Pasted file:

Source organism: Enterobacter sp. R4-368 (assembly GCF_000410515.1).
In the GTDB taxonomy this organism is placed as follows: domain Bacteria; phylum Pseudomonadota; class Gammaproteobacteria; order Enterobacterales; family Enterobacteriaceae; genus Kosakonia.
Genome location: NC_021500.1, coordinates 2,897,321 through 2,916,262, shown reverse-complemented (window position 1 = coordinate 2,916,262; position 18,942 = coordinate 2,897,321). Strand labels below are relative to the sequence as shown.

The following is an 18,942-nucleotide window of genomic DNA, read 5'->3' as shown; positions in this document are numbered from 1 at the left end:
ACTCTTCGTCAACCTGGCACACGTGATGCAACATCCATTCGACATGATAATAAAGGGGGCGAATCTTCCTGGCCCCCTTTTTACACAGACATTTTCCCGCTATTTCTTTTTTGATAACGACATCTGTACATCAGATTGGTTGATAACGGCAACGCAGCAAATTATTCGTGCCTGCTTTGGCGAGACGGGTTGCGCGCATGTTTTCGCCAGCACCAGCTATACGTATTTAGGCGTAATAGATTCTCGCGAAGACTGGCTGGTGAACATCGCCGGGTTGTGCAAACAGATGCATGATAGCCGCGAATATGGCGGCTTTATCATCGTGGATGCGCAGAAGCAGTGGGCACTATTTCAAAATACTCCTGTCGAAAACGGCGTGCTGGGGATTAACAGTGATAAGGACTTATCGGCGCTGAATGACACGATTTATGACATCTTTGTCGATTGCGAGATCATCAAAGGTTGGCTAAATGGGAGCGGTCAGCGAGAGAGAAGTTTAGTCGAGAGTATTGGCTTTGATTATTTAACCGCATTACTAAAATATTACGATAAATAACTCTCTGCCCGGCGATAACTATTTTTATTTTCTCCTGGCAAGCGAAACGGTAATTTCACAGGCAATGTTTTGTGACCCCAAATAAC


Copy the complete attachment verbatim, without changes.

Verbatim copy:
Source organism: Enterobacter sp. R4-368 (assembly GCF_000410515.1).
In the GTDB taxonomy this organism is placed as follows: domain Bacteria; phylum Pseudomonadota; class Gammaproteobacteria; order Enterobacterales; family Enterobacteriaceae; genus Kosakonia.
Genome location: NC_021500.1, coordinates 2,897,321 through 2,916,262, shown reverse-complemented (window position 1 = coordinate 2,916,262; position 18,942 = coordinate 2,897,321). Strand labels below are relative to the sequence as shown.

The following is an 18,942-nucleotide window of genomic DNA, read 5'->3' as shown; positions in this document are numbered from 1 at the left end:
ACTCTTCGTCAACCTGGCACACGTGATGCAACATCCATTCGACATGATAATAAAGGGGGCGAATCTTCCTGGCCCCCTTTTTACACAGACATTTTCCCGCTATTTCTTTTTTGATAACGACATCTGTACATCAGATTGGTTGATAACGGCAACGCAGCAAATTATTCGTGCCTGCTTTGGCGAGACGGGTTGCGCGCATGTTTTCGCCAGCACCAGCTATACGTATTTAGGCGTAATAGATTCTCGCGAAGACTGGCTGGTGAACATCGCCGGGTTGTGCAAACAGATGCATGATAGCCGCGAATATGGCGGCTTTATCATCGTGGATGCGCAGAAGCAGTGGGCACTATTTCAAAATACTCCTGTCGAAAACGGCGTGCTGGGGATTAACAGTGATAAGGACTTATCGGCGCTGAATGACACGATTTATGACATCTTTGTCGATTGCGAGATCATCAAAGGTTGGCTAAATGGGAGCGGTCAGCGAGAGAGAAGTTTAGTCGAGAGTATTGGCTTTGATTATTTAACCGCATTACTAAAATATTACGATAAATAACTCTCTGCCCGGCGATAACTATTTTTATTTTCTCCTGGCAAGCGAAACGGTAATTTCACAGGCAATGTTTTGTGACCCCAAATAAC